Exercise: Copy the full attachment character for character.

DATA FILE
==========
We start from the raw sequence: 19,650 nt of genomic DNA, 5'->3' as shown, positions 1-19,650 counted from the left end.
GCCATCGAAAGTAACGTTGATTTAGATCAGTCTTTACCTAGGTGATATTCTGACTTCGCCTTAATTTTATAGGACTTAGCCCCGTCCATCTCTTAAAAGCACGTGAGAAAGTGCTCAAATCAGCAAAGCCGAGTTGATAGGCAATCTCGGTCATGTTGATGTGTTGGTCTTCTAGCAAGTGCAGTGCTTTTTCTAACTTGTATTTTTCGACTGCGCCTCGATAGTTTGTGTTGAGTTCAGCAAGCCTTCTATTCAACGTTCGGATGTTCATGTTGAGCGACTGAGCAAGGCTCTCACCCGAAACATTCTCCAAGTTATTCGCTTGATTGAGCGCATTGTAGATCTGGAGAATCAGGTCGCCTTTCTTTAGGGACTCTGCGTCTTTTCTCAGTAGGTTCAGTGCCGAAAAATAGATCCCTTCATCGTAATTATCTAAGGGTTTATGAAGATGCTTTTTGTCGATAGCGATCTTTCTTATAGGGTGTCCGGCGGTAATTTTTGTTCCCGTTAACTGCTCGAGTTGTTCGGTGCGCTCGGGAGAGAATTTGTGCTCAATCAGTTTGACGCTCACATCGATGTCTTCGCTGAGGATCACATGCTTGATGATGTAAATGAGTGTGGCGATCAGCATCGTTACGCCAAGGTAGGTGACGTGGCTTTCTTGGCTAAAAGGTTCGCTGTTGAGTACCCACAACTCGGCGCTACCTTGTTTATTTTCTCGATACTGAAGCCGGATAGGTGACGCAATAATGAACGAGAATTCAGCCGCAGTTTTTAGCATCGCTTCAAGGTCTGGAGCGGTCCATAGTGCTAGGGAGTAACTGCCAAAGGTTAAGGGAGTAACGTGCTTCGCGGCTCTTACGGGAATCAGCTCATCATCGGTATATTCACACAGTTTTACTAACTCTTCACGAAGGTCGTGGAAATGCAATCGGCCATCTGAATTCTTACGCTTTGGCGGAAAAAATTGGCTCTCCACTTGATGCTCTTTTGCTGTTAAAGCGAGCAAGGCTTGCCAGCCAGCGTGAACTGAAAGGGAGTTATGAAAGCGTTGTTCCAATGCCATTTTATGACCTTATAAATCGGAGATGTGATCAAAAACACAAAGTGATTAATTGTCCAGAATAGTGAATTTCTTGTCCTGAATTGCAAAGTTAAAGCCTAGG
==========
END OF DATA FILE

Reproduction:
We start from the raw sequence: 19,650 nt of genomic DNA, 5'->3' as shown, positions 1-19,650 counted from the left end.
GCCATCGAAAGTAACGTTGATTTAGATCAGTCTTTACCTAGGTGATATTCTGACTTCGCCTTAATTTTATAGGACTTAGCCCCGTCCATCTCTTAAAAGCACGTGAGAAAGTGCTCAAATCAGCAAAGCCGAGTTGATAGGCAATCTCGGTCATGTTGATGTGTTGGTCTTCTAGCAAGTGCAGTGCTTTTTCTAACTTGTATTTTTCGACTGCGCCTCGATAGTTTGTGTTGAGTTCAGCAAGCCTTCTATTCAACGTTCGGATGTTCATGTTGAGCGACTGAGCAAGGCTCTCACCCGAAACATTCTCCAAGTTATTCGCTTGATTGAGCGCATTGTAGATCTGGAGAATCAGGTCGCCTTTCTTTAGGGACTCTGCGTCTTTTCTCAGTAGGTTCAGTGCCGAAAAATAGATCCCTTCATCGTAATTATCTAAGGGTTTATGAAGATGCTTTTTGTCGATAGCGATCTTTCTTATAGGGTGTCCGGCGGTAATTTTTGTTCCCGTTAACTGCTCGAGTTGTTCGGTGCGCTCGGGAGAGAATTTGTGCTCAATCAGTTTGACGCTCACATCGATGTCTTCGCTGAGGATCACATGCTTGATGATGTAAATGAGTGTGGCGATCAGCATCGTTACGCCAAGGTAGGTGACGTGGCTTTCTTGGCTAAAAGGTTCGCTGTTGAGTACCCACAACTCGGCGCTACCTTGTTTATTTTCTCGATACTGAAGCCGGATAGGTGACGCAATAATGAACGAGAATTCAGCCGCAGTTTTTAGCATCGCTTCAAGGTCTGGAGCGGTCCATAGTGCTAGGGAGTAACTGCCAAAGGTTAAGGGAGTAACGTGCTTCGCGGCTCTTACGGGAATCAGCTCATCATCGGTATATTCACACAGTTTTACTAACTCTTCACGAAGGTCGTGGAAATGCAATCGGCCATCTGAATTCTTACGCTTTGGCGGAAAAAATTGGCTCTCCACTTGATGCTCTTTTGCTGTTAAAGCGAGCAAGGCTTGCCAGCCAGCGTGAACTGAAAGGGAGTTATGAAAGCGTTGTTCCAATGCCATTTTATGACCTTATAAATCGGAGATGTGATCAAAAACACAAAGTGATTAATTGTCCAGAATAGTGAATTTCTTGTCCTGAATTGCAAAGTTAAAGCCTAGG